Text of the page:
Nurallaji (Nur) Misuari was born on March 3, 1942 in Jolo, the fourth son in a family of 10 children. His parents were simple Tau Sug and Sama fisherfolks from Kabinga-an, Tapul Island. According to friends, Nur was so poor that he could never have gone to college were it not for a kindly teacher in Jolo who recognized his potentials and pulled off a scholarship for him as a Commission on National Integration (CNI) scholar at the University of the Philippines (UP) in Manila.
Nur recalls being an "ordinary child without ambition. All I wanted was to go to school and serve my family." In 1958, Nur left Jolo to attend the university, where friends say he was soft spoken, reserved, and a disciplined student. Former Secretary Ruben Torres, who went to the university with Misuari, recalled that Nur's only recreation was billiards. "He was very religious," says Torres. "He never drank or chased women."
Nur took a degree in Political Science and soon after blossomed and became the embodiment of campus charisma through his campus activities particularly as a debater.
Upon graduation, Nur went to law school in 1962, but dropped out in his second year. He took a Master’s degree in Asian Studies and finished it in 1966. Through the help of the noted historian, Dr. Cesar Adib Majul, Nur landed a job as a Political Science instructor in UP.
Emergence as a Leader
In 1964, Nur founded the Bagong Asya, a radical student group. Together with Jose Maria Sison, Nur also became one of the founding fathers of the Kabataan Makabayan (Patriotic Youth) or KM. KM was founded as a comprehensive organization for student, worker, farmers, and professional youth. It undertook political demonstrations and trained large numbers of young people for a “proletarian revolutionary party.” It drew membership from students and young professionals. With Sison as the Chairman of KM, Nur was appointed Chairman of KM’s Western Mindanao unit. KM became widely known as a Marxist front organization, and it was the first opposition group to be outlawed upon the declaration of Martial Law.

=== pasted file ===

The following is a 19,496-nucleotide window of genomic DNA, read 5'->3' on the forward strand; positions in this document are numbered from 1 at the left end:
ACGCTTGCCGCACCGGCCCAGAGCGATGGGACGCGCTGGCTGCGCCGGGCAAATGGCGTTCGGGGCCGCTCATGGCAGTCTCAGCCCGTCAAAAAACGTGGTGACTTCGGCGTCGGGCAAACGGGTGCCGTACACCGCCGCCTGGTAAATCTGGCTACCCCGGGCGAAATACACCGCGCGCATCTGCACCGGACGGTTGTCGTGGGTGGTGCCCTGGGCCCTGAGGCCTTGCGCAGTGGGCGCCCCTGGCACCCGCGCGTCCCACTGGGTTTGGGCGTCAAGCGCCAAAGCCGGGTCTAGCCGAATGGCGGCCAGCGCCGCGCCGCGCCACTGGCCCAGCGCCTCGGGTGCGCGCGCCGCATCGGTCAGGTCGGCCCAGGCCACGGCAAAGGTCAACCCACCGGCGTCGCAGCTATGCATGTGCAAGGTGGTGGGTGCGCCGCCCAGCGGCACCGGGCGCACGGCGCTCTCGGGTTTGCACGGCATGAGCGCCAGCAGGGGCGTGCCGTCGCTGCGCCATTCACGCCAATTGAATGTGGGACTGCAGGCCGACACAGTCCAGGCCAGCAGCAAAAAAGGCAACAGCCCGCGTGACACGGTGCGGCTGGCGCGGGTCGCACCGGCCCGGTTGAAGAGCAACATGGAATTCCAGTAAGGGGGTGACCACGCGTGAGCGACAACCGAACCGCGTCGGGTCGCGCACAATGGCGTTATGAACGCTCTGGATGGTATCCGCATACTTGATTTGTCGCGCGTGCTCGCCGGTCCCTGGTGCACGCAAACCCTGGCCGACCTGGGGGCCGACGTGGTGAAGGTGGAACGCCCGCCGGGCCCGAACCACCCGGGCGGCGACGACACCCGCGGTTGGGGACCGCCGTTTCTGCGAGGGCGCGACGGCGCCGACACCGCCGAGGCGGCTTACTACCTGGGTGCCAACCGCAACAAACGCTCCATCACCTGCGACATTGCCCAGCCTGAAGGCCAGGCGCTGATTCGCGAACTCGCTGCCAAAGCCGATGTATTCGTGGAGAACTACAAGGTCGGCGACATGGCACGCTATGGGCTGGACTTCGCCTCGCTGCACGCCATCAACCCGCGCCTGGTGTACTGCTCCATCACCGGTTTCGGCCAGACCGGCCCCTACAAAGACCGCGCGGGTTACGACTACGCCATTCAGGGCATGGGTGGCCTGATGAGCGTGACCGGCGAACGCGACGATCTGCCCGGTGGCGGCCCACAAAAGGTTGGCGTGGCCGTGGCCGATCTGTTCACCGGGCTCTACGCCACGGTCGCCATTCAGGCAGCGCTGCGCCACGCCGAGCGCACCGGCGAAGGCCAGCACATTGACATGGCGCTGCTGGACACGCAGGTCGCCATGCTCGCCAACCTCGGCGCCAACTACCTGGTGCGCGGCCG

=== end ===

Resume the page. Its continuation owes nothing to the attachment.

Discovery of a Revolutionary Calling
Nur Misuari soon discovered his revolutionary calling as a Muslim, in 1968, when news broke out on the so called Corregidor Massacre, now popularly known as the Jabidah Massacre. It involved the killing of 64 innocent Bangsamoro youths who were lured to join a clandestine military operation and who mutinied against their officers when they came to learn that they were being trained to invade Sabah and would possibly be killing fellow Muslim brothers and their own Tausug and Sama relatives living there.
This incident in Corregidor was reported to have two important political consequences. First, it angered both Christian and Muslim leaders in the Philippines, particularly Cotabato Governor Datu Udtog Matalam. And second, it inflamed the Malaysian government of Tunku Abdul Rahman.
On May 1, 1968, hardly two months after the Corregidor bloodbath, Datu Udtog Matalam organized the Muslim (which later was changed to Mindanao) Independence Movement (MIM), that sought to form a state comprising the contiguous southern portion of the Philippine Archipelago. Its manifesto accused the Philippine government of pursuing a policy of “extermination” of the Muslims and made “manifest to the whole world its desire to secede from the Republic of the Philippines, in order to establish an Islamic State.”
Nur Misuari, who was then an organizer and moving spirit of the Philippine Muslim Nationalist League (PMNL), wrote as editorial in the July 1968 issue of PMNL’s official organ, the Philippine Muslim News: “Separatism is a costly and painful process and few ordinary mortals are prepared to pay the price. But this world has been a witness time and again to the division of certain countries into smaller ones. For, political division is a matter not fully within the control of men, nor yet a sole product of...
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